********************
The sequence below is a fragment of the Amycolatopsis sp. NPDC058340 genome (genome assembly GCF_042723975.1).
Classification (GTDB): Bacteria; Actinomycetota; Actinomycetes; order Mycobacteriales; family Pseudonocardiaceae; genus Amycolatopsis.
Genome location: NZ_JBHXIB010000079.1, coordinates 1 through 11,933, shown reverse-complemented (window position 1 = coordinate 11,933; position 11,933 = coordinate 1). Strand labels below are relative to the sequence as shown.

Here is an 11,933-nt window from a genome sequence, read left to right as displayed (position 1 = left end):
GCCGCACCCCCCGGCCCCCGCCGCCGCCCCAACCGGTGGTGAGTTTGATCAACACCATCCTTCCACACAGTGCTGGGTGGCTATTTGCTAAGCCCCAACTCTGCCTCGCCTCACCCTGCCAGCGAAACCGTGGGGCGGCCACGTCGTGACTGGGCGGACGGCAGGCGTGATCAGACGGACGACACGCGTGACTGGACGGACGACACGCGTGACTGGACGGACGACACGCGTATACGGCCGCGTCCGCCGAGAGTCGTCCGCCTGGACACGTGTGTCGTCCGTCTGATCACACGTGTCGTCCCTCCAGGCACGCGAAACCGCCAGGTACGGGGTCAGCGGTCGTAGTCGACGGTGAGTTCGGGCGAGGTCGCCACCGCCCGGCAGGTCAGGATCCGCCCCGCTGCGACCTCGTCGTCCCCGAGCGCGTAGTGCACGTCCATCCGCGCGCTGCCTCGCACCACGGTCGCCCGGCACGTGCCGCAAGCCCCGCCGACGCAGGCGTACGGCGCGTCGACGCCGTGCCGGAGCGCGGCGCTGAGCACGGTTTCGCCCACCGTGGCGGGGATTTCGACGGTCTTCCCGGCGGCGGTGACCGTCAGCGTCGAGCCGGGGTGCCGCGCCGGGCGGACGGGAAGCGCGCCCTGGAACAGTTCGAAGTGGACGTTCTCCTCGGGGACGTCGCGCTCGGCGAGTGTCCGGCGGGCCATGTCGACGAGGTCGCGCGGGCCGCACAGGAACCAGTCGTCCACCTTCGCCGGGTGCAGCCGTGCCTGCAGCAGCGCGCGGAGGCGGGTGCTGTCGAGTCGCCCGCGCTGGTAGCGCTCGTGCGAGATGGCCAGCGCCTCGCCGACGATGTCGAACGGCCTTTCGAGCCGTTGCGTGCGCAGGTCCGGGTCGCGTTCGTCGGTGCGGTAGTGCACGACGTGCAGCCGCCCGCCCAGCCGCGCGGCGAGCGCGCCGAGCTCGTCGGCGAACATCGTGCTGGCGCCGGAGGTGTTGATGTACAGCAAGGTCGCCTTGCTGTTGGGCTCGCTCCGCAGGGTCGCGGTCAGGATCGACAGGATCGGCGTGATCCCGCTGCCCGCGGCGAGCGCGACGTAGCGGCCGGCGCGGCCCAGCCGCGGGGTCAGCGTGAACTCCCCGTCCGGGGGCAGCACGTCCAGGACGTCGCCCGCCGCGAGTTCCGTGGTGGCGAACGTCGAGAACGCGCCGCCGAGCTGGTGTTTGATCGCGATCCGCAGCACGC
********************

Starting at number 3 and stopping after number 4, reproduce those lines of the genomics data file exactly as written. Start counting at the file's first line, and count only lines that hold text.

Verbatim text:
Genome location: NZ_JBHXIB010000079.1, coordinates 1 through 11,933, shown reverse-complemented (window position 1 = coordinate 11,933; position 11,933 = coordinate 1). Strand labels below are relative to the sequence as shown.

Here is an 11,933-nt window from a genome sequence, read left to right as displayed (position 1 = left end):